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Dayton predicts new program will add 5,000 jobs

By Don Davis, Forum News Service ST. PAUL -- A new statewide economic development program that replaces one strictly aimed at rural Minnesota provides state officials $24 million to lure business expansion by giving tax breaks of $1,000 to $3,000...

By Don Davis, Forum News Service

ST. PAUL - A new statewide economic development program that replaces one strictly aimed at rural Minnesota provides state officials $24 million to lure business expansion by giving tax breaks of $1,000 to $3,000 per job they create.
Gov. Mark Dayton and Commissioner Katie Clark Sieben of the Department of Employment and Economic Development announced launch of the new program Friday, after lawmakers approved it last year. They said they expect 5,000 new jobs because of the new Job Creation Fund program.
Minnesota and firms from other states may take advantage of the new program if they create at least 10 new jobs in the state and invest at least $500,000 of their own money in a new or expanded facility.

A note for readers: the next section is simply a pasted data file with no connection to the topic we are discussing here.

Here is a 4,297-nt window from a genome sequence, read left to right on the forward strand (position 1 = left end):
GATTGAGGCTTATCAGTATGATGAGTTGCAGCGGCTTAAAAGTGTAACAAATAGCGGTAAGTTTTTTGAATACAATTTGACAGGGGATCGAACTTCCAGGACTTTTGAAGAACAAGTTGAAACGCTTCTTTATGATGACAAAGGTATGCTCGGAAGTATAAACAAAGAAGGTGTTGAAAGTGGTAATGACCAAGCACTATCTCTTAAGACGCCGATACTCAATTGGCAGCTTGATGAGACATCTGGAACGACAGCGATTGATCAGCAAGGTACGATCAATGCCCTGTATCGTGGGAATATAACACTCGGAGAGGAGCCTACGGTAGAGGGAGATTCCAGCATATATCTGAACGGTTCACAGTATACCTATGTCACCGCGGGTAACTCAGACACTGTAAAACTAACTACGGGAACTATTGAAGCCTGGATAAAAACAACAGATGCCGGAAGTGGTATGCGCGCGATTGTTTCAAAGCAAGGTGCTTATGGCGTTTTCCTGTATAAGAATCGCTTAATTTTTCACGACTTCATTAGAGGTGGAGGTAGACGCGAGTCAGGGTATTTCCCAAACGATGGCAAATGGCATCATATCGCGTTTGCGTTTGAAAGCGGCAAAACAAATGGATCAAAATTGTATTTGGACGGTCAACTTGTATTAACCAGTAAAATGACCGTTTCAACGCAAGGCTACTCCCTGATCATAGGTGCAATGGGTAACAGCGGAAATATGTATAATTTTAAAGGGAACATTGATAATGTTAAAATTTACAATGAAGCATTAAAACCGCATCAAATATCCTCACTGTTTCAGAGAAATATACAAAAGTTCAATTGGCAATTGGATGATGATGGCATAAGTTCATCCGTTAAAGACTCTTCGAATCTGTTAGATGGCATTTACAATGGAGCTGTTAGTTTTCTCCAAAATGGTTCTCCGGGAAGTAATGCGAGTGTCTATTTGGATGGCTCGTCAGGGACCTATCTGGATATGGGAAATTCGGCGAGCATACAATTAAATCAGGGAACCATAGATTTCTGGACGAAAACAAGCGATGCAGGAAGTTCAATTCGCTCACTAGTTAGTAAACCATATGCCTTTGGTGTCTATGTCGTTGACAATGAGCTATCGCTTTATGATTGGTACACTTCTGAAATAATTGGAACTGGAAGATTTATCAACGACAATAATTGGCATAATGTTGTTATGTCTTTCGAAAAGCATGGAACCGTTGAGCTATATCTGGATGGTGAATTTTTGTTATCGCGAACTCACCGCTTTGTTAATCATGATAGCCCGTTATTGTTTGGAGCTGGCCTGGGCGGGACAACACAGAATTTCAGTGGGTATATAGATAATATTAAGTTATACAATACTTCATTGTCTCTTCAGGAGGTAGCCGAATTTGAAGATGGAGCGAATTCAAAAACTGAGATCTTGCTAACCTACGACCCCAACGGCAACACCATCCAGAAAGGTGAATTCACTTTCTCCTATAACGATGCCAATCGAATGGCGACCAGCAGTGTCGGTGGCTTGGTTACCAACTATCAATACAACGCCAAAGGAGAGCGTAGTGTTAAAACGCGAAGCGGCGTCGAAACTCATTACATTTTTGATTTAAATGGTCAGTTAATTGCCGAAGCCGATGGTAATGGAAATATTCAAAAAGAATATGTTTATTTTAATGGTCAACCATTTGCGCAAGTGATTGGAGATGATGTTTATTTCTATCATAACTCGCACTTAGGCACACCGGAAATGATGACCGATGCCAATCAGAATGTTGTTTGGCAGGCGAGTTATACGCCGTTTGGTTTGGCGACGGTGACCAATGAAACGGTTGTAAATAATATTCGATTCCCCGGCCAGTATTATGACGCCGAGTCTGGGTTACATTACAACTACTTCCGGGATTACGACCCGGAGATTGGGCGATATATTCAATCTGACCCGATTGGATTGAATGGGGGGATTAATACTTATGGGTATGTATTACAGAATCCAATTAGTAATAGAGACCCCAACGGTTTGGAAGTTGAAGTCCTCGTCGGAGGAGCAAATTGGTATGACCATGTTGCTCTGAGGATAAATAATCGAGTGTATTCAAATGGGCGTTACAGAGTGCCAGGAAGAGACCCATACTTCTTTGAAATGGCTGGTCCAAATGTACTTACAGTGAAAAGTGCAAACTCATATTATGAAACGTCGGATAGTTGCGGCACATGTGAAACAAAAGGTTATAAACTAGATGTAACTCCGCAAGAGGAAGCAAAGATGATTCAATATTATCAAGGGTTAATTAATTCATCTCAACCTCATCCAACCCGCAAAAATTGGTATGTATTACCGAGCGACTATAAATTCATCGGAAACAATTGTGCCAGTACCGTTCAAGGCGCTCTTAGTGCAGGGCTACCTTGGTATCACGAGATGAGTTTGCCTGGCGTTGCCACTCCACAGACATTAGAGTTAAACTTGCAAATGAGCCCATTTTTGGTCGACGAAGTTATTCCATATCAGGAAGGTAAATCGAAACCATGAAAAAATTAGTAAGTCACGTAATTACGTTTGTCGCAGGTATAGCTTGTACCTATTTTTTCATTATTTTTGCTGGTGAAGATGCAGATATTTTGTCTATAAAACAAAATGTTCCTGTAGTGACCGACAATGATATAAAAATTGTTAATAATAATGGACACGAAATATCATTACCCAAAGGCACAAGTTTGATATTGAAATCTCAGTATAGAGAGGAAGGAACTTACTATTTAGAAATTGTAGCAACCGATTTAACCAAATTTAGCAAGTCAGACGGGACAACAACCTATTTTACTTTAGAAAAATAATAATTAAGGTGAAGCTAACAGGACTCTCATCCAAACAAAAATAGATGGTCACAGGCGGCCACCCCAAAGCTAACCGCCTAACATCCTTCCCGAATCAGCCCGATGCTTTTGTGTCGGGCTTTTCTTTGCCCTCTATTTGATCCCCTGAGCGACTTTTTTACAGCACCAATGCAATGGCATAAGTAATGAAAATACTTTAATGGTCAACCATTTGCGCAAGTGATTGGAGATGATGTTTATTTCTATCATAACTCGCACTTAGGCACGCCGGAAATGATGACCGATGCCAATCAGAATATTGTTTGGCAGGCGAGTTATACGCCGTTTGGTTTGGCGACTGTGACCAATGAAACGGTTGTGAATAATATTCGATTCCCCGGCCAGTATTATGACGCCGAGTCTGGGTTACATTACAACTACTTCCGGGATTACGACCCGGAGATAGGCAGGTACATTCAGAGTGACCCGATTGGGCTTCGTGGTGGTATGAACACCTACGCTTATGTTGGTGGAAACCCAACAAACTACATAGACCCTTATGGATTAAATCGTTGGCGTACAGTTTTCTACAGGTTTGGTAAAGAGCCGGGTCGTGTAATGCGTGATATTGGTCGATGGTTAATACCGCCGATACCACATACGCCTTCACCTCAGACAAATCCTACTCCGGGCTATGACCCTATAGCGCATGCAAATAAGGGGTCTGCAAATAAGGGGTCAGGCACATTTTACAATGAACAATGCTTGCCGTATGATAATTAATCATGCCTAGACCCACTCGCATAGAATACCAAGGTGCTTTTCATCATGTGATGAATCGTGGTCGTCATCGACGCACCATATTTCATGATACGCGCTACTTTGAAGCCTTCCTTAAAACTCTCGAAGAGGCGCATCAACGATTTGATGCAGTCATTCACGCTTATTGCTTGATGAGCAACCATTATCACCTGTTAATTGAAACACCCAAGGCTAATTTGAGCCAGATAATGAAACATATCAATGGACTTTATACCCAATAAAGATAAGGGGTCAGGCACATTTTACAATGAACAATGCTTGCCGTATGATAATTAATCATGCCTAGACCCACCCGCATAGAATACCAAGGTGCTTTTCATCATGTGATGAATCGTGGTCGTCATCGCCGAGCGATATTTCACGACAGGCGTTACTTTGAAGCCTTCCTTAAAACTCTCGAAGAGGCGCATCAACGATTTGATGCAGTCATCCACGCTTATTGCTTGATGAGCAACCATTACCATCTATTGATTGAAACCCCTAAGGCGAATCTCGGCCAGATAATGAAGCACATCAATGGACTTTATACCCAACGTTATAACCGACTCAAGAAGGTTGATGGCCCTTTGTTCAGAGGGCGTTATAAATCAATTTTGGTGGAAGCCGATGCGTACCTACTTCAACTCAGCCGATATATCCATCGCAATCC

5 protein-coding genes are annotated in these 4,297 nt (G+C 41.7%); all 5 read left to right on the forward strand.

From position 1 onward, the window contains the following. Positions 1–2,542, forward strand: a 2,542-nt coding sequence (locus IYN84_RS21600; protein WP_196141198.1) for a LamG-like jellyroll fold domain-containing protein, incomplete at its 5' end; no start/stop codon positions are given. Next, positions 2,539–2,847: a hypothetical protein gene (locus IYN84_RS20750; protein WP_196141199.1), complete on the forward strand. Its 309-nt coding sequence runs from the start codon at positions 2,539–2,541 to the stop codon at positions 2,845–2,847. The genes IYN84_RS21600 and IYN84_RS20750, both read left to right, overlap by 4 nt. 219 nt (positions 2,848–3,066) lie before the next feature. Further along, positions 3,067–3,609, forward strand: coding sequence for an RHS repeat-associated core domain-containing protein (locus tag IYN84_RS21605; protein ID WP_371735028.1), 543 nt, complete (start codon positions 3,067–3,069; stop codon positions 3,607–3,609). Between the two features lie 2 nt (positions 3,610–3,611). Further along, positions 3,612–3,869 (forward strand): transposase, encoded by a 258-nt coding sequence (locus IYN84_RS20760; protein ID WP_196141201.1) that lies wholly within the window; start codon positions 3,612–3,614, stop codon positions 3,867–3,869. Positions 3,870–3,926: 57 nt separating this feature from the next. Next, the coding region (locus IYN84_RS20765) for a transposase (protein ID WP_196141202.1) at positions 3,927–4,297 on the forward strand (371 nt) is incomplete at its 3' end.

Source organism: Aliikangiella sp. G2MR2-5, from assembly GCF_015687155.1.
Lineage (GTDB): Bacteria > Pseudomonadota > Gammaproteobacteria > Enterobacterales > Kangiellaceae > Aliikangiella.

State officials estimate the new program will bring in $450 million in new investment.
The money will flow to businesses through tax breaks, which are provided annually as long as firms maintain the new jobs.
The Job Creation Fund replaces the Job Opportunity Building Zones program that was created by then-Gov. Tim Pawlenty and a group of mostly rural legislators. Pawlenty said rural Minnesota needs the most economic help, so he targeted aid there.
JOBZ provided a break from most state taxes to new and expanding businesses in rural areas.
The new program works throughout the state. However, businesses in rural areas may get tax breaks for seven years, while those in the Twin Cities area are limited to five years.
Dayton used agriculture equipment manufacturer AGCO as a success story for targeted economic aid. In the small southwest Minnesota community of Jackson, AGCO has become the region’s largest employer and continues to expand. Dayton said JOBZ tax breaks help attract the expansion away from AGCO’s home base in Georgia.
To qualify for the new program, each job must pay at least $26,000 a year, Sieben said. Tax rebates given to businesses rise as salaries rise, an attempt to attract more high-paying jobs, she said.
Aid is capped at $1 million a year for each business.
The new job program tax breaks can be used in addition to up to $1 million available in loans and grants to expanding businesses from the Minnesota Investment Fund. Other state programs also may be used to attract business.
“We are still a fraction of what other states offer,” Dayton said.

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